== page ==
Though I am new to this website I am not new to mead brewing. I started over seven years ago and brew nearly 200 gallons every 6 months or so. It sounds to me like your yeasties will be just fine. An air gap is a good thing. In my five gallon carboys I leave a good 6 to 10 inch gap. If you don't you run the risk of a mead fountain in your closet at 4 am. (Not that this ever happened to me or anything.). Personal preference I try to have my ingredients at 90 degrees give or take a degree before adding yeasties and their nutrients. I also ensure my container is in its permanent home for the next3 months or so before adding them. On a side note with a fruit mead a good couple of thoughts I use on some of mine: Fruit is best put in after being frozen, about half a cup or less per gallon of orange juice helps the mead considerably but can extend brewing period. Thanks for reading. Let me know if I can help further.
Hi smiddy. So I pulled out the bucket to give it a good stir. It still has a odd strong alcohol smell to it but tonight I pulled some out. Even with the odd smell it tasted like a mild dry mead so was pretty happy. It's hard to tell what kind off of alcohol content it will be but it still has the fruit add during 2nd fermentation ? B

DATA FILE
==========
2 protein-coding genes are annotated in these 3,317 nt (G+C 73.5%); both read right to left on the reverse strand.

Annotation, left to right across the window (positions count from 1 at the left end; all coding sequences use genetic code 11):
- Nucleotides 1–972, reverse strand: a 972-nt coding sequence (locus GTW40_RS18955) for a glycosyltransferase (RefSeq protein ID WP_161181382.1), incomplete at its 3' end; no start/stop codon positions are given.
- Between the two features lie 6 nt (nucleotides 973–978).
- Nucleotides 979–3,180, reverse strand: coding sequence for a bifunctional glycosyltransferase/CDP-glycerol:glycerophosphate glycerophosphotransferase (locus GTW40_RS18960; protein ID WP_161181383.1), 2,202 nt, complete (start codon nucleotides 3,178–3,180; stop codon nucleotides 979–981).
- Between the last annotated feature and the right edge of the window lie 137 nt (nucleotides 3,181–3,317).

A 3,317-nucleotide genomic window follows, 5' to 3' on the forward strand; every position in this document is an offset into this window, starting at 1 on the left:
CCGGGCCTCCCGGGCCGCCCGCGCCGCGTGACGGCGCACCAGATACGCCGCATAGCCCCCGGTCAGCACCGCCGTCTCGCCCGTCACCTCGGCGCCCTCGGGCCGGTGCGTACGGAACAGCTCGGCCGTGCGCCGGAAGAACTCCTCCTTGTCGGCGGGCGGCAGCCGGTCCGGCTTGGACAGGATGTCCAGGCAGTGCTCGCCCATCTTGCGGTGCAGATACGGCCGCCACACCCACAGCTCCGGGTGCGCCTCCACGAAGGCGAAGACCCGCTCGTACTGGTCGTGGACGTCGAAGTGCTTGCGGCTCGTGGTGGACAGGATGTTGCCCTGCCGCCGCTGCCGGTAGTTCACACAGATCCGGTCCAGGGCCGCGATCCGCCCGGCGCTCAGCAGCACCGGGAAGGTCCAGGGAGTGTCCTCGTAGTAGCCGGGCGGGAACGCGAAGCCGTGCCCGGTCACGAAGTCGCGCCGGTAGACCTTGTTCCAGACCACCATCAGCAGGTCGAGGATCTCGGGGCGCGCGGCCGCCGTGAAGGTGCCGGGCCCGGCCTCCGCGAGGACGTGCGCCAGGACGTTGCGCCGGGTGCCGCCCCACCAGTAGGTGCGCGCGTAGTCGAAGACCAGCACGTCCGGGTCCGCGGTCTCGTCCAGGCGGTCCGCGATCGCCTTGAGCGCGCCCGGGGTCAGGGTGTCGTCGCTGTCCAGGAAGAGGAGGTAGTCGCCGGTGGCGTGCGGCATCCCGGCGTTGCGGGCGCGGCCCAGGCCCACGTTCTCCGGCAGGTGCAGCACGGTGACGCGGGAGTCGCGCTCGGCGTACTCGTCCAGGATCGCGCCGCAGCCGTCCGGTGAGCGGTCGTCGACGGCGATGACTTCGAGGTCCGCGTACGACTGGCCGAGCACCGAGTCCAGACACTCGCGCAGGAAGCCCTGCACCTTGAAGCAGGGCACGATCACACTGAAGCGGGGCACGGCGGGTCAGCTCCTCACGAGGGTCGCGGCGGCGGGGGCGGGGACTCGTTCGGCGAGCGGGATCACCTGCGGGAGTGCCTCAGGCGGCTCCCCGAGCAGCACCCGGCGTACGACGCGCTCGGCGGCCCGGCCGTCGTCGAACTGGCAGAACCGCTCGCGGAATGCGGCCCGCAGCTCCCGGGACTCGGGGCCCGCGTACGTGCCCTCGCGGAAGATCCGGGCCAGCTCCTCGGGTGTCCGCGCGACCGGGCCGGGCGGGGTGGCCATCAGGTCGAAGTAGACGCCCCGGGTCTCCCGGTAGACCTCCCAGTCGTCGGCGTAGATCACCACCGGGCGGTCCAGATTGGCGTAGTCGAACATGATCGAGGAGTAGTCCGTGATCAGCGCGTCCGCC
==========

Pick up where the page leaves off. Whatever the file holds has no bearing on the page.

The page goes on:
It could greatly be that your air gap is four or five gallons of air. The gas has a lot of room to fill especially when opened. It looks fairly normal except usually you would see gas bubbles forming. I highly suggest buying the ingredients to make your six gallons much closer to full or a couple one gallon carboys to transfer into. It should not be ruined yet you can give the yeast a good kick start. If you transfer to one gallon mix half cup warm water with yeast nutrients to instructions on their packaging, then add in a teaspoon or two dependent on your worry of yeast and pour in with it. This should give it a boost. But if I just can't see the gas bubbles in the photo it is fine and you need to just leave it closed and let it do its work. If you go with more ingredients to fill your six gallons multiply my above suggestion by estimated gallons you have in your brewing container. As mentioned earlier I only leave about six inches between liquid and rim of carboys. This is a pretty good rule of thumb. It helps prevent overflow and still leaves desired effect with yeasties. Can always add a little water about the time you rack for aging or about the time bubbles slow to one every ten minutes or so.